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Phase 1 - Up & Running​

Before getting started, it is important to have a basic understanding of how to contribute to open-source. The main question to answer here is: "If I don't have write permissions to this repository, how do I contribute?"

1a Create Your Fork​

With the assumption that you are new to the project and do not have write permissions to this repository, you will need to make a copy of it which is your own by forking it. This can be done by clicking the "Fork" button in the top right of the repository homepage.

Github's official documentation: Fork a repository

1b Clone Your Fork​

Next simply git clone into your local machine using

Github's official documentation: Cloning a repository

1c Install Dependencies​

  • Confirm you have Node version 20.10.0 and NPM version 10.2.3 installed and active
  • npm ci from the root directory of the project
  • npm run dev from the root directory to confirm the project is installed and runs successfully

1d Recommendations​

IDE: VS Code


Phase 2 - Development​

npm run dev runs the src/* vitest test suite in watch mode which enables you to develop and test in parallel.

To add a new util function to the project, simply run npm run init [myUtil] with [myUtil] being the name of the function you are wanting to create. This will add all the default directory and files you need to get up and running.

❗ IMPORTANT ❗Do not edit any *.d.ts file - these will be automatically generated or updated for you at build time.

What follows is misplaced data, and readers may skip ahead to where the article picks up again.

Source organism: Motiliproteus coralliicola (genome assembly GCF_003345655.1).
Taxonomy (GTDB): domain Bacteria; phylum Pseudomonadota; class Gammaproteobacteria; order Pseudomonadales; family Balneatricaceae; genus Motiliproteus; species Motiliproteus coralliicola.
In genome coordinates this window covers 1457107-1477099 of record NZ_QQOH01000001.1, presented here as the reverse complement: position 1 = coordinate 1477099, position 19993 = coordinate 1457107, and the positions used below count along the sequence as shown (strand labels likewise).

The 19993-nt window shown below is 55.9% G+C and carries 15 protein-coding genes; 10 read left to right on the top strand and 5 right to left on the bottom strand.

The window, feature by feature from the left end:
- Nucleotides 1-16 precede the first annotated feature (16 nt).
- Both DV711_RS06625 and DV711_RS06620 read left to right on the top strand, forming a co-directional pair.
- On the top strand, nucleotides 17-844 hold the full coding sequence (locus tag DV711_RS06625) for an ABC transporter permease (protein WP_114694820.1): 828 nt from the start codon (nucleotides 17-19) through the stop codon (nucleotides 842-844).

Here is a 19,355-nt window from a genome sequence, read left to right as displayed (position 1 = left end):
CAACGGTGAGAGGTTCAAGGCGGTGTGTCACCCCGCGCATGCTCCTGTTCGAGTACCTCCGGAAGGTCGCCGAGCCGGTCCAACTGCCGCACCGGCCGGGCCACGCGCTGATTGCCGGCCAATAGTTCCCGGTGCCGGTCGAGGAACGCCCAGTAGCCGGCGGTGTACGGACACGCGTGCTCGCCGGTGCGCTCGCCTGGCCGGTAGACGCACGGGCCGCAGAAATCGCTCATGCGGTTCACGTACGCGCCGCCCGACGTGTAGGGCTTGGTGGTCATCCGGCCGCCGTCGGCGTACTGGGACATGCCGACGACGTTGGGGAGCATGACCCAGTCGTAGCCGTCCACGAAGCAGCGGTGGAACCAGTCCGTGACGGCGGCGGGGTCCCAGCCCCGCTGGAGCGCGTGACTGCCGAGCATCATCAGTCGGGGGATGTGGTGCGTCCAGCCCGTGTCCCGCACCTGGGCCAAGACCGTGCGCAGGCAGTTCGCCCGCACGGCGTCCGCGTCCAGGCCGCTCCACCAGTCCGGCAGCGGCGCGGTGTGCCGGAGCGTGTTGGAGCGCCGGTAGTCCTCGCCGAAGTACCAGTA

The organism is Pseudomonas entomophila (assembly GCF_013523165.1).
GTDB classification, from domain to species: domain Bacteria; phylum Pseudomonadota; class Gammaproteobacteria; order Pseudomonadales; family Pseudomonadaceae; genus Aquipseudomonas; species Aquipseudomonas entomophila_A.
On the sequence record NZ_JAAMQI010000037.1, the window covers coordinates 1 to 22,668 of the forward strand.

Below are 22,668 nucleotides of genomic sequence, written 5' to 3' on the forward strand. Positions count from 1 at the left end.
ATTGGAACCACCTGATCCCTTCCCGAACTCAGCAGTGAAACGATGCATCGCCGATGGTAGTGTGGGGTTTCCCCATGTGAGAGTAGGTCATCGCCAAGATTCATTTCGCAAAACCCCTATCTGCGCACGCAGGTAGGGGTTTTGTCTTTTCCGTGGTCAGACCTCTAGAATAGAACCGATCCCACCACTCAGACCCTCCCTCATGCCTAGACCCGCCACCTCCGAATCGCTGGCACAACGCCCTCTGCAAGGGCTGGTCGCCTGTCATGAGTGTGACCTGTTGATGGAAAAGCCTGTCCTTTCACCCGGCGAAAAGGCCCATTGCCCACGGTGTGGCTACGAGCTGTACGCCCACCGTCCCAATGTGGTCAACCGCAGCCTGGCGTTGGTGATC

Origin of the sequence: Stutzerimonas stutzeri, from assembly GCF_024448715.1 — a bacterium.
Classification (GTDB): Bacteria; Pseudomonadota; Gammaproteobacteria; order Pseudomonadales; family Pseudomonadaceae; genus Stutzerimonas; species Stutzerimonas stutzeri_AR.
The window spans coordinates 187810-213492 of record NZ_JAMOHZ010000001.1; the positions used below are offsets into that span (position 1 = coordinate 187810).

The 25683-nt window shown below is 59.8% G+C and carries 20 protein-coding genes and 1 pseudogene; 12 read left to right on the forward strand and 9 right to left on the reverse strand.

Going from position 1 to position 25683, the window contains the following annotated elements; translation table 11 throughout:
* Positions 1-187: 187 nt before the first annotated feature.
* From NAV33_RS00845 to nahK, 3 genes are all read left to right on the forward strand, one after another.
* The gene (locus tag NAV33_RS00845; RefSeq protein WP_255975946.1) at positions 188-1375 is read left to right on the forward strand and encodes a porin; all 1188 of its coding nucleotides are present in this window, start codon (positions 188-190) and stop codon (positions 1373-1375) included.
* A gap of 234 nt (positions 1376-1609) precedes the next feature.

From there it is all code implementation and test coverage - feel free to follow the existing utils as a guide on how to export and test the code. Below is a link to the tool responsible for running both the npm run dev & npm run test commands:


Phase 3 - Documenting​

Make your utility function known to the world! Explain why and how to use it within the site directory. It is a simple Docusaurus markdown site which is deployed via Vercel to

Follow this template on how to document your function while staying consistent with the rest of the project.

Github's official documentation: Markdown Reference

After code is implemented, tested and documented this will lead to an approval and be considered code complete. Once code complete, it will be merged into main and planned for the next npm publish release.

Phase 4 - Publishing​

Before shipping to production, we must first update the package.json version and run npm i to make sure the package-lock file also gets the new version.

To publish code to npm and deploy the docs site to production there are 2 Github actions that run every time a git tag is pushed to the repository:

The git tag and Github release name must match the exact version specified in the package.json file prefixed with "v".

Examples: v0.5.0, v1.2.3, etc...

Github's official documentation: Managing releases in a repository